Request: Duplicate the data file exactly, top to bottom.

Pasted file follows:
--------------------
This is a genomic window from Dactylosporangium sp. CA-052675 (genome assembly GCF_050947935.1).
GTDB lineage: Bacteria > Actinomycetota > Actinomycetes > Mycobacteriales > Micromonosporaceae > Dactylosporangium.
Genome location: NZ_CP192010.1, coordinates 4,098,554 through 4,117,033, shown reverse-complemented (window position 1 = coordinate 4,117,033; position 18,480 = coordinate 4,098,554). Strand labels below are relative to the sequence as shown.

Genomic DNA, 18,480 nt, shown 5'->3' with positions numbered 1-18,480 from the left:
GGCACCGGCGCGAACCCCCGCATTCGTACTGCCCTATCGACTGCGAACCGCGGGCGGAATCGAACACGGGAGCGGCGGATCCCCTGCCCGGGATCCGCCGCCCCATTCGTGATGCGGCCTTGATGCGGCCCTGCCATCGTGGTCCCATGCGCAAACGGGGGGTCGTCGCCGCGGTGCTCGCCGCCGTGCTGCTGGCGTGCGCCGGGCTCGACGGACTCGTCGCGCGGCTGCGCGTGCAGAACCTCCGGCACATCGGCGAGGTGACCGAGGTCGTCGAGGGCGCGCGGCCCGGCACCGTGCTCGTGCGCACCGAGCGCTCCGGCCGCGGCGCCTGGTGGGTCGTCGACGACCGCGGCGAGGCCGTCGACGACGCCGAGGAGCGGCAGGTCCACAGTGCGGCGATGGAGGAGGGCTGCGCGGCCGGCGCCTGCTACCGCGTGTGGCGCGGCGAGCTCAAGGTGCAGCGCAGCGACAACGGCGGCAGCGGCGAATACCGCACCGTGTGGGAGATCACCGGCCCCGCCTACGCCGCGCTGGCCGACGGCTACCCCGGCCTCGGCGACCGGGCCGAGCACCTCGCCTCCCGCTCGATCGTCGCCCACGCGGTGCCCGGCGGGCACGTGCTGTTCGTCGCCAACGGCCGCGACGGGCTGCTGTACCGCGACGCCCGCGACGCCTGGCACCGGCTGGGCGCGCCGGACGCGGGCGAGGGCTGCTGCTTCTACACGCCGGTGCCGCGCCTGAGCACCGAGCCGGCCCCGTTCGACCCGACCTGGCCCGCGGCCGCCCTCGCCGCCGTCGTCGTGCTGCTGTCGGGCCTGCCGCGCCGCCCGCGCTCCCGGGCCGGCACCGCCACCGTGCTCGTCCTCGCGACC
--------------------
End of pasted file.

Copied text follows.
This is a genomic window from Dactylosporangium sp. CA-052675 (genome assembly GCF_050947935.1).
GTDB lineage: Bacteria > Actinomycetota > Actinomycetes > Mycobacteriales > Micromonosporaceae > Dactylosporangium.
Genome location: NZ_CP192010.1, coordinates 4,098,554 through 4,117,033, shown reverse-complemented (window position 1 = coordinate 4,117,033; position 18,480 = coordinate 4,098,554). Strand labels below are relative to the sequence as shown.

Genomic DNA, 18,480 nt, shown 5'->3' with positions numbered 1-18,480 from the left:
GGCACCGGCGCGAACCCCCGCATTCGTACTGCCCTATCGACTGCGAACCGCGGGCGGAATCGAACACGGGAGCGGCGGATCCCCTGCCCGGGATCCGCCGCCCCATTCGTGATGCGGCCTTGATGCGGCCCTGCCATCGTGGTCCCATGCGCAAACGGGGGGTCGTCGCCGCGGTGCTCGCCGCCGTGCTGCTGGCGTGCGCCGGGCTCGACGGACTCGTCGCGCGGCTGCGCGTGCAGAACCTCCGGCACATCGGCGAGGTGACCGAGGTCGTCGAGGGCGCGCGGCCCGGCACCGTGCTCGTGCGCACCGAGCGCTCCGGCCGCGGCGCCTGGTGGGTCGTCGACGACCGCGGCGAGGCCGTCGACGACGCCGAGGAGCGGCAGGTCCACAGTGCGGCGATGGAGGAGGGCTGCGCGGCCGGCGCCTGCTACCGCGTGTGGCGCGGCGAGCTCAAGGTGCAGCGCAGCGACAACGGCGGCAGCGGCGAATACCGCACCGTGTGGGAGATCACCGGCCCCGCCTACGCCGCGCTGGCCGACGGCTACCCCGGCCTCGGCGACCGGGCCGAGCACCTCGCCTCCCGCTCGATCGTCGCCCACGCGGTGCCCGGCGGGCACGTGCTGTTCGTCGCCAACGGCCGCGACGGGCTGCTGTACCGCGACGCCCGCGACGCCTGGCACCGGCTGGGCGCGCCGGACGCGGGCGAGGGCTGCTGCTTCTACACGCCGGTGCCGCGCCTGAGCACCGAGCCGGCCCCGTTCGACCCGACCTGGCCCGCGGCCGCCCTCGCCGCCGTCGTCGTGCTGCTGTCGGGCCTGCCGCGCCGCCCGCGCTCCCGGGCCGGCACCGCCACCGTGCTCGTCCTCGCGACC